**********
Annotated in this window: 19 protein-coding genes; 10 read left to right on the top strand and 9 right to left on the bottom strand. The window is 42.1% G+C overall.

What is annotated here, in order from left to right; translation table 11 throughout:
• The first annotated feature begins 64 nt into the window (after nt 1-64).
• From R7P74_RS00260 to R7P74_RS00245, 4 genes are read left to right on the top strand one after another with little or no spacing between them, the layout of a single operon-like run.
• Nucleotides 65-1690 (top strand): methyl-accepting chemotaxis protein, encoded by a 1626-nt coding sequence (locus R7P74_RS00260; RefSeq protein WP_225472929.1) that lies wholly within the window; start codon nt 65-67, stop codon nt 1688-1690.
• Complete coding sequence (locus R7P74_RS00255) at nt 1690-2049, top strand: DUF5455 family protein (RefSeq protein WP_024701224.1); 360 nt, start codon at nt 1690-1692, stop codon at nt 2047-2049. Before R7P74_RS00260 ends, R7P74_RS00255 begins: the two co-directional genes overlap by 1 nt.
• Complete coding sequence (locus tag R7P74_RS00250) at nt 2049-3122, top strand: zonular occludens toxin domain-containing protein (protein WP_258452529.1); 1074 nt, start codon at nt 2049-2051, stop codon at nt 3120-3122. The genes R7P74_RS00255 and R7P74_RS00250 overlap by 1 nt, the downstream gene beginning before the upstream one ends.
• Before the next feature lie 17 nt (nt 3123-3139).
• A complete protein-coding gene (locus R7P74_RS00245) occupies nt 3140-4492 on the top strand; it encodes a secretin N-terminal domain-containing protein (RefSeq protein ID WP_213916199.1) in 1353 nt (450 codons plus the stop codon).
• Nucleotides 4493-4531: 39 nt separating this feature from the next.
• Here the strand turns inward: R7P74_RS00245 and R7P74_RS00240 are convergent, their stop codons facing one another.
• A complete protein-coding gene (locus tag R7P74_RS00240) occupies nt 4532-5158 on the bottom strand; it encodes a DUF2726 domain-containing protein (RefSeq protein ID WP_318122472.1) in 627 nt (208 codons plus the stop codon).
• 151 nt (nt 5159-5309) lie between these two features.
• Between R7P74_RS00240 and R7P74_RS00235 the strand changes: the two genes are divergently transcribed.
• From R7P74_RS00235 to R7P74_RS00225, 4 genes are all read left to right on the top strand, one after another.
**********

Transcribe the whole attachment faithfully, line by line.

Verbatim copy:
Annotated in this window: 19 protein-coding genes; 10 read left to right on the top strand and 9 right to left on the bottom strand. The window is 42.1% G+C overall.

What is annotated here, in order from left to right; translation table 11 throughout:
• The first annotated feature begins 64 nt into the window (after nt 1-64).
• From R7P74_RS00260 to R7P74_RS00245, 4 genes are read left to right on the top strand one after another with little or no spacing between them, the layout of a single operon-like run.
• Nucleotides 65-1690 (top strand): methyl-accepting chemotaxis protein, encoded by a 1626-nt coding sequence (locus R7P74_RS00260; RefSeq protein WP_225472929.1) that lies wholly within the window; start codon nt 65-67, stop codon nt 1688-1690.
• Complete coding sequence (locus R7P74_RS00255) at nt 1690-2049, top strand: DUF5455 family protein (RefSeq protein WP_024701224.1); 360 nt, start codon at nt 1690-1692, stop codon at nt 2047-2049. Before R7P74_RS00260 ends, R7P74_RS00255 begins: the two co-directional genes overlap by 1 nt.
• Complete coding sequence (locus tag R7P74_RS00250) at nt 2049-3122, top strand: zonular occludens toxin domain-containing protein (protein WP_258452529.1); 1074 nt, start codon at nt 2049-2051, stop codon at nt 3120-3122. The genes R7P74_RS00255 and R7P74_RS00250 overlap by 1 nt, the downstream gene beginning before the upstream one ends.
• Before the next feature lie 17 nt (nt 3123-3139).
• A complete protein-coding gene (locus R7P74_RS00245) occupies nt 3140-4492 on the top strand; it encodes a secretin N-terminal domain-containing protein (RefSeq protein ID WP_213916199.1) in 1353 nt (450 codons plus the stop codon).
• Nucleotides 4493-4531: 39 nt separating this feature from the next.
• Here the strand turns inward: R7P74_RS00245 and R7P74_RS00240 are convergent, their stop codons facing one another.
• A complete protein-coding gene (locus tag R7P74_RS00240) occupies nt 4532-5158 on the bottom strand; it encodes a DUF2726 domain-containing protein (RefSeq protein ID WP_318122472.1) in 627 nt (208 codons plus the stop codon).
• 151 nt (nt 5159-5309) lie between these two features.
• Between R7P74_RS00240 and R7P74_RS00235 the strand changes: the two genes are divergently transcribed.
• From R7P74_RS00235 to R7P74_RS00225, 4 genes are all read left to right on the top strand, one after another.